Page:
What is the prevalence of West Nile virus (WNV) infection and encephalitis (WNE)?

Updated: Apr 05, 2021
  • Author: David J Cennimo, MD, FAAP, FACP, AAHIVS; Chief Editor: Michael Stuart Bronze, MD  more...
  • Print

CDC presented a data update analyzing 21,869 cases of WNV disease from 2009-2018. Of these, 12,835 (59%) were WNV neuroinvasive disease cases and were reported to CDC from all 50 states, the District of Columbia, and Puerto Rico. 89% of all WNV patients had onset of disease during July–September with later cases in more northern lattitudes. Neuroinvasive disease incidence, case-fatalities, and hospitalization rastes increased with increasing age.  WNV neuroinvasive disease peaked in 2012 (0.92 cases per 100,000 population) and remained relatively stable during 2013–2018 (average annual incidence: 0.44; range: 0.40–0.51). In contrast, state level incidence varied from year to year. During 2009–2018, the highest average annual incidence of neuroinvasive disease occurred in North Dakota (3.16 cases per 100,000 population), South Dakota (3.06), Nebraska (1.95), and Mississippi (1.17), and the largest number of total cases occurred in California (2,819), Texas (2,043), Illinois (728), and Arizona (632). [3]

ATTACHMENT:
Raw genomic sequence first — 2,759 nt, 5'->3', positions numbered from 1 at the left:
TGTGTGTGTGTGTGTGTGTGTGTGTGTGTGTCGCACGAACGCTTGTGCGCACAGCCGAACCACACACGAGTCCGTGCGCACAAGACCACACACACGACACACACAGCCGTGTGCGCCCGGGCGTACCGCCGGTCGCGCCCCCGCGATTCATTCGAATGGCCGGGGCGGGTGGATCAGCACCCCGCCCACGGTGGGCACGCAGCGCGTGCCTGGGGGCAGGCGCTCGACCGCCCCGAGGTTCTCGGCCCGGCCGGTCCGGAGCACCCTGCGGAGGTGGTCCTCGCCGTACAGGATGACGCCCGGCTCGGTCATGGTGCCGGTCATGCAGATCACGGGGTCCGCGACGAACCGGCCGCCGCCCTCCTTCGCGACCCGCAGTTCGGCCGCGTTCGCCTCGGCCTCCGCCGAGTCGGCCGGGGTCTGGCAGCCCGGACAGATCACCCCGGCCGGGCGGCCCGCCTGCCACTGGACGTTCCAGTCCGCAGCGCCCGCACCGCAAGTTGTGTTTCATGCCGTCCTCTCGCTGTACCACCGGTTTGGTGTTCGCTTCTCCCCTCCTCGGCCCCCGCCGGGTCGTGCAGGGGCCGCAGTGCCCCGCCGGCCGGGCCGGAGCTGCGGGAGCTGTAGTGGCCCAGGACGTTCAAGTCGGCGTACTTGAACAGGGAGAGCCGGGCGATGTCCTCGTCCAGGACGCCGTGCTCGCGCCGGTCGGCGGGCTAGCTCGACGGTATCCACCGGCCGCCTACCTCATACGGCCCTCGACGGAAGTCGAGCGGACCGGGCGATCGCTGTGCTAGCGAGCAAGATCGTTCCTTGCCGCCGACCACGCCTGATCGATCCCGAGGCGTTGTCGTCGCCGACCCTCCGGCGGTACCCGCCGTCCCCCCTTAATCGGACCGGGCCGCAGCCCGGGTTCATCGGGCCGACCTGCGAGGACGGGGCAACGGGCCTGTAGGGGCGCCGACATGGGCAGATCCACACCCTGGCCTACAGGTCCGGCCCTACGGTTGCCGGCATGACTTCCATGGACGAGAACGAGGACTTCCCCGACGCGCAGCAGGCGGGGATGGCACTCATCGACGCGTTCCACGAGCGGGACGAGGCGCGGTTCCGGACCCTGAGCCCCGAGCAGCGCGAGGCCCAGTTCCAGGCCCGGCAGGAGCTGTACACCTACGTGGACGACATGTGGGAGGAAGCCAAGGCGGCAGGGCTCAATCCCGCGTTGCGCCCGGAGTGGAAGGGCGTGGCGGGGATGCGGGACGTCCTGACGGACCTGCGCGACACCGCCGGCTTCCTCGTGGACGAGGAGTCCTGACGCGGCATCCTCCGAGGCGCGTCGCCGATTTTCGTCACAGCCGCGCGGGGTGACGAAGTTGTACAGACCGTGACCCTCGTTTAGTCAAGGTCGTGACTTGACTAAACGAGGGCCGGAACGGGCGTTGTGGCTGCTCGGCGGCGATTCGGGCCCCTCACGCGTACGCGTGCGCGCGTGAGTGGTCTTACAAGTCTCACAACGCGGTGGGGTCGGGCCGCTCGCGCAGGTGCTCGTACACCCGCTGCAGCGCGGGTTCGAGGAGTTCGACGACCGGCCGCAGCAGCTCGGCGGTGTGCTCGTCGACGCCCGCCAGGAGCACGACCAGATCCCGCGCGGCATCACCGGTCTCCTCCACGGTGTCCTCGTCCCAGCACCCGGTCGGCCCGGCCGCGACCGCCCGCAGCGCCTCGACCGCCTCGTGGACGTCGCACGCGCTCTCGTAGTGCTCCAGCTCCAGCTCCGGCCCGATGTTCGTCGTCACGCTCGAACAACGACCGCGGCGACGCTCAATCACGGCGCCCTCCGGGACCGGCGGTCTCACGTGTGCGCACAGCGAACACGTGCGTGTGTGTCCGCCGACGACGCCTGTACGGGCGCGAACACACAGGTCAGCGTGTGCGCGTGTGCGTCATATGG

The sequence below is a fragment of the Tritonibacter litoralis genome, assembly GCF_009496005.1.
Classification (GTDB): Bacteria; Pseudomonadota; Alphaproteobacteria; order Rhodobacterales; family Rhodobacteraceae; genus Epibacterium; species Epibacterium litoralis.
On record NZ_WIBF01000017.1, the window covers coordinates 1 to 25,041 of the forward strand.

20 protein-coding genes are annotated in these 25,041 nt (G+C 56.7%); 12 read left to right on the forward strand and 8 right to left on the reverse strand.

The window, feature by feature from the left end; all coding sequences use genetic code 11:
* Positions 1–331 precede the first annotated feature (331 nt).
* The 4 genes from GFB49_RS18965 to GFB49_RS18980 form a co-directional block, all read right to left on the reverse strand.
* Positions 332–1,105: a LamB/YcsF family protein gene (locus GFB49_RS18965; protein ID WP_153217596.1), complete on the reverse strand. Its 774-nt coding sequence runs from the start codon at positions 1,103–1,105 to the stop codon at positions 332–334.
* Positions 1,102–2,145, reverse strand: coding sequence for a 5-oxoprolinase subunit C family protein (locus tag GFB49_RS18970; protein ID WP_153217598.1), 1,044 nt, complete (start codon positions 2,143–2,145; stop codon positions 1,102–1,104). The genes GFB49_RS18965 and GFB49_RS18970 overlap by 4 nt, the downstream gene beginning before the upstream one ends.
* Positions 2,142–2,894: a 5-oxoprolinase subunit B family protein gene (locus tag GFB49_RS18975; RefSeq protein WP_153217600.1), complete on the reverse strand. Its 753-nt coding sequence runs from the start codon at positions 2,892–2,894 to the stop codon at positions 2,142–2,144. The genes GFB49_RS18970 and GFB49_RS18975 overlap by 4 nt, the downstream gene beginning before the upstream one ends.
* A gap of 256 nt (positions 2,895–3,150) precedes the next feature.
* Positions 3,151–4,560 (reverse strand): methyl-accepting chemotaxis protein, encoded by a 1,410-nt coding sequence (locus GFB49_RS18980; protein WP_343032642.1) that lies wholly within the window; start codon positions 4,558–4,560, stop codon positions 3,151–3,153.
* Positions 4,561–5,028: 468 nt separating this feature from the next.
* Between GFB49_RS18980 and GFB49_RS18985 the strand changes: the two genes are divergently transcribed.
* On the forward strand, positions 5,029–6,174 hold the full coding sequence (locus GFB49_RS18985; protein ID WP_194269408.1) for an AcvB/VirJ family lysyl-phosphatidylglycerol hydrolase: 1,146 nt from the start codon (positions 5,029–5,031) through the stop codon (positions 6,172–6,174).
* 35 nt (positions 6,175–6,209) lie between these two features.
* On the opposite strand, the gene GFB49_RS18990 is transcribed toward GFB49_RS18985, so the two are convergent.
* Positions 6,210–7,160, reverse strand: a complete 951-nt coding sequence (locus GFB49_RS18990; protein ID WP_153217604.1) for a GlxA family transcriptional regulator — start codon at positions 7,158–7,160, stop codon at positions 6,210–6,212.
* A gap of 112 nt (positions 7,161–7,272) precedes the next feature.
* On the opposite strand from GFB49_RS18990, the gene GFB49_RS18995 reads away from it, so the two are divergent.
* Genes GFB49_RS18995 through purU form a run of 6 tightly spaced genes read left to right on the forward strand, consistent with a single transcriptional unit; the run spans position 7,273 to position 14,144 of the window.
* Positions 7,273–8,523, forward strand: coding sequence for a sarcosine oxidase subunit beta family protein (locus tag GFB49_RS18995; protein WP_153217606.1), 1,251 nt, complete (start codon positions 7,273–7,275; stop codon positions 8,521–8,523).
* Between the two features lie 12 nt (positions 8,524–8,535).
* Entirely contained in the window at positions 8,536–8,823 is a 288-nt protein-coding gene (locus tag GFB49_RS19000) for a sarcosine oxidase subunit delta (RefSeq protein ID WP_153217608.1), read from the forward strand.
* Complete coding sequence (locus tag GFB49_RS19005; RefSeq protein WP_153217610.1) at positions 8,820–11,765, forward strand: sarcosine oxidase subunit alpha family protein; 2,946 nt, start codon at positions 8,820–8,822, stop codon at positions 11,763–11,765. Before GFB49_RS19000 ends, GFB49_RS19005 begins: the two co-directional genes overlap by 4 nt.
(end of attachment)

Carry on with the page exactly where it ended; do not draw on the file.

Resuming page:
Among neuroinvasive WNV cases, 53% were reported as encephalitis, 37% as meningitis, 7% as AFP, and 3% as an unspecified neurologic presentation. The median age of patients with encephalitis (66 years; IQR: 54–75 years), AFP (60 years; IQR: 51–70 years), or an unspecified neurologic presentation (64 years IQR: 53–74 years) was higher than that of patients with meningitis (52 years; IQR: 38–64 years). Case-fatality ratios were higher among patients with encephalitis (14%) or AFP (13%) compared with those with an unspecified neurologic presentation (5%) or meningitis (2%). [3]

The peak month for WNV disease is August, with 83% infections occurring from July-September and 95% of infections occurring from July through the end of October. [8]

The three largest outbreaks in the United States occurred in 2002 (2,946 cases), 2003 (2,866 cases), and 2012 (2,873 cases). The 2012 outbreak saw an above-average incidence of neuroinvasive disease throughout the country. [17] More than half of the WNE cases in 2012 were reported from only four states, and 29% of the overall WNE cases were reported from Texas alone. [17] That year, the incidence of WNE was 7.3 per 100,000 in Dallas County, Texas, significantly higher than the previous record rate for the county (2.91 per 100,000). [18] This outbreak was associated with an unusually warm winter and correlated strongly with the local infected-mosquito population. [18]


Did this answer your question?
Additional feedback? (Optional)
Thank you for your feedback!